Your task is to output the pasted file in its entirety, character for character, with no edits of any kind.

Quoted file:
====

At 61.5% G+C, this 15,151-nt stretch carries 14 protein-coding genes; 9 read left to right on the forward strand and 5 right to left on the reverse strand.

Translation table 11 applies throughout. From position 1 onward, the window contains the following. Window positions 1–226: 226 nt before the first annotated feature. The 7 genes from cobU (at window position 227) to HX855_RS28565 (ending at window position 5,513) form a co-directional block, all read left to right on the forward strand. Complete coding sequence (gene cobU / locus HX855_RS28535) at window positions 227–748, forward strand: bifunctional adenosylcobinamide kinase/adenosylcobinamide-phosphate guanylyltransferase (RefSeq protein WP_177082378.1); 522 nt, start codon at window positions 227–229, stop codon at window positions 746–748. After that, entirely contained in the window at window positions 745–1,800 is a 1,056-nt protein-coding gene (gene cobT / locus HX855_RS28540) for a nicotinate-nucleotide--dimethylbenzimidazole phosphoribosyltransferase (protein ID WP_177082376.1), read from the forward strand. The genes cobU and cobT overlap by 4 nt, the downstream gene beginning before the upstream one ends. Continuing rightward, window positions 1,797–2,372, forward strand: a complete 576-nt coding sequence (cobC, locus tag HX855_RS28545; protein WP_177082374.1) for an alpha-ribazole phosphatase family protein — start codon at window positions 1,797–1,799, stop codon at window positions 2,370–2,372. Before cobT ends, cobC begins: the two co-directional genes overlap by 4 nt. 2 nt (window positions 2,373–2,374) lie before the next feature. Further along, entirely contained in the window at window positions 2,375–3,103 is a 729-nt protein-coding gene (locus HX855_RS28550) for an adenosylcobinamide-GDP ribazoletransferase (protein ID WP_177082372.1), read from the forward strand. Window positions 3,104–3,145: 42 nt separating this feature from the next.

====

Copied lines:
At 61.5% G+C, this 15,151-nt stretch carries 14 protein-coding genes; 9 read left to right on the forward strand and 5 right to left on the reverse strand.

Translation table 11 applies throughout. From position 1 onward, the window contains the following. Window positions 1–226: 226 nt before the first annotated feature. The 7 genes from cobU (at window position 227) to HX855_RS28565 (ending at window position 5,513) form a co-directional block, all read left to right on the forward strand. Complete coding sequence (gene cobU / locus HX855_RS28535) at window positions 227–748, forward strand: bifunctional adenosylcobinamide kinase/adenosylcobinamide-phosphate guanylyltransferase (RefSeq protein WP_177082378.1); 522 nt, start codon at window positions 227–229, stop codon at window positions 746–748. After that, entirely contained in the window at window positions 745–1,800 is a 1,056-nt protein-coding gene (gene cobT / locus HX855_RS28540) for a nicotinate-nucleotide--dimethylbenzimidazole phosphoribosyltransferase (protein ID WP_177082376.1), read from the forward strand. The genes cobU and cobT overlap by 4 nt, the downstream gene beginning before the upstream one ends. Continuing rightward, window positions 1,797–2,372, forward strand: a complete 576-nt coding sequence (cobC, locus tag HX855_RS28545; protein WP_177082374.1) for an alpha-ribazole phosphatase family protein — start codon at window positions 1,797–1,799, stop codon at window positions 2,370–2,372. Before cobT ends, cobC begins: the two co-directional genes overlap by 4 nt. 2 nt (window positions 2,373–2,374) lie before the next feature. Further along, entirely contained in the window at window positions 2,375–3,103 is a 729-nt protein-coding gene (locus HX855_RS28550) for an adenosylcobinamide-GDP ribazoletransferase (protein ID WP_177082372.1), read from the forward strand. Window positions 3,104–3,145: 42 nt separating this feature from the next.